**If feminism was actually about supporting and empowering women and gender equality, Palin would be a feminist hero. http://hotair.com/archives/2011/06/06/historians-agree-palin-was-right-about-revere/
Historians agree: Palin was right about Revere
posted at 9:25 am on June 6, 2011 by Ed Morrissey
One if by land, and two if by sea … and then what? According to historians interviewed by the Boston Herald, Paul Revere then warned the British not to challenge a roused and armed populace. That came as news to many observers who had rushed to criticize Sarah Palin for her response to a gotcha question at the Old North Church:
Sarah Palin yesterday insisted her claim at the Old North Church last week that Paul Revere “warned the British” during his famed 1775 ride — remarks that Democrats and the media roundly ridiculed — is actually historically accurate. And local historians are backing her up.
Palin prompted howls of partisan derision when she said on Boston’s Freedom Trail that Revere “warned the British that they weren’t going to be taking away our arms by ringing those bells and making sure as he’s riding his horse through town to send those warning shots and bells that we were going to be secure and we were going to be free.”
The first to dispute Palin’s critics was … Paul Revere himself. In his own account of the ride, written twenty-three years later, Revere recounts how the British captured him, and how he attempted to dissuade the British from advancing. Revere warned that he had roused the local militias and that there would soon be 500 or more armed citizens coming together to repel the British.
A Boston University history professor told the Herald that Revere did indeed warn the British as well as the Americans earlier in his ride:
Boston University history professor Brendan McConville said, “Basically when Paul Revere was stopped by the British, he did say to them, ‘Look, there is a mobilization going on that you’ll be confronting,’ and the British are aware as they’re marching down the countryside, they hear church bells ringing — she was right about that — and warning shots being fired. That’s accurate.”
Of course, Revere wasn’t planning on getting captured. He and others riding to the alarm (William Dawes and Samuel Prescott) wanted to warn John Hancock and Samuel Adams of British action first, and rouse the militia second. Dawes and Prescott managed to elude the British and complete the mission, but Revere was captured. Furthermore, his warnings sufficiently rattled the British that they let him go — but without his horse. He returned on foot to Lexington, where he managed to hide a trunk with Hancock’s letters to keep it from being captured, but missed the battle.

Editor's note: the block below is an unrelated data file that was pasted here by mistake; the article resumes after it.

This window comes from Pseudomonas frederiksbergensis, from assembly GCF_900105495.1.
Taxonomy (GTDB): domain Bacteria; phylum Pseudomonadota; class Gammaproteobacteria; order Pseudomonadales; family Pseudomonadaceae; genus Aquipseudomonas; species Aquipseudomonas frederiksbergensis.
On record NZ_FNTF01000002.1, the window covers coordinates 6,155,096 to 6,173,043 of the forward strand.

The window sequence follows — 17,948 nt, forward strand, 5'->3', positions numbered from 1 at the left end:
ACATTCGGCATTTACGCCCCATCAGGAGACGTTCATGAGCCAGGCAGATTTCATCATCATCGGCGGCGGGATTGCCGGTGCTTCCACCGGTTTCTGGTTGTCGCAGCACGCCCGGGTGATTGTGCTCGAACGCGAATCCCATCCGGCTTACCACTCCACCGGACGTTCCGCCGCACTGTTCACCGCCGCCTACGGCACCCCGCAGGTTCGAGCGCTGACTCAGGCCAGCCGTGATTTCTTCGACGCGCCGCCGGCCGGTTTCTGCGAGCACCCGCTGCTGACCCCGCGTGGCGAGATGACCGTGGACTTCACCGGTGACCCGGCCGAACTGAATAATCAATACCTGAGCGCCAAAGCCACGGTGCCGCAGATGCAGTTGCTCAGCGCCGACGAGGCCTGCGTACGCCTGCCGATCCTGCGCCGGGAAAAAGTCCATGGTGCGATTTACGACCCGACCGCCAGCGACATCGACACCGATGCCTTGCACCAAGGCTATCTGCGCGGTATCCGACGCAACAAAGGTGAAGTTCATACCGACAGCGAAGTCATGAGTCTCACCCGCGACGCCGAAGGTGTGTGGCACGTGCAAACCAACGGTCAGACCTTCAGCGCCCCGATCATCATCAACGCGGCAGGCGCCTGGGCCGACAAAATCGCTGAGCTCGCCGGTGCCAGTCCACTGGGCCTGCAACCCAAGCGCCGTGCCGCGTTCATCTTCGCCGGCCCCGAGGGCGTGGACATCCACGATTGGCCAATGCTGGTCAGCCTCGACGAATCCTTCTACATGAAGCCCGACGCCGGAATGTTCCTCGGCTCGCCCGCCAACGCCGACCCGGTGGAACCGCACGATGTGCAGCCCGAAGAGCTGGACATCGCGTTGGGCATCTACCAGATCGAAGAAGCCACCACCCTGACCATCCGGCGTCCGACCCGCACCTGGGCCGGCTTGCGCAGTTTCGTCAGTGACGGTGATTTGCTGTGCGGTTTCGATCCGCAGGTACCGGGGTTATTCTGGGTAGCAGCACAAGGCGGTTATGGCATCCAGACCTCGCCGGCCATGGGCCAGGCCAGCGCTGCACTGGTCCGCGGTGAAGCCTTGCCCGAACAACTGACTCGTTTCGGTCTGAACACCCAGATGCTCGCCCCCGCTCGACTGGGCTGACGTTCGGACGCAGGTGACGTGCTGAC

Andrew Malcolm notes the “faux gaffe” and gives a history of such in the media:
This phenomenon is actually not a new one in American politics, although its immediate spread is obviously hastened by the Internet. Speaking of which, Al Gore did not invent it. Nor did he claim to, as often as you’ve heard otherwise.
In 1999, the hapless former journalist, who should have known to make a better word choice, told CNN that in Congress he “took the initiative in creating the Internet.”
Democrat Gore never used the word “invented.” That was part of another willful misinterpretation that fit expectations of Gore’s boasts and was gleefully spread by opponents as further proof of his unseemly hubris. It lives on to this day.
Perhaps you remember how one day during a photo op President George H.W. Bush was overheard asking a store checkout clerk how this price scanner thing worked?
That quote was immediately transmitted as proof of how disconnected that Republican chief executive was, that he had no knowledge of something as ordinary as a checkout scanner.
The fact is, asking such inane and often obvious questions as “what are you doing here?” is a bipartisan ploy used by politicians to fill the awkward time void they are hanging around someone working while photographers snap their photos several hundred times.
Frankly, I had forgotten much of the history of Revere’s ride until this incident, and I had to look it up for myself to recall what Palin meant by her response. Tom Burnam covered it succinctly and accurately in his indispensable Dictionary of Misinformation, a book I have had on my shelf for more than 30 years. If all people know of Revere is Longfellow’s poem, which is what the reaction to Palin’s remarks seem to show, then they know far less than they think.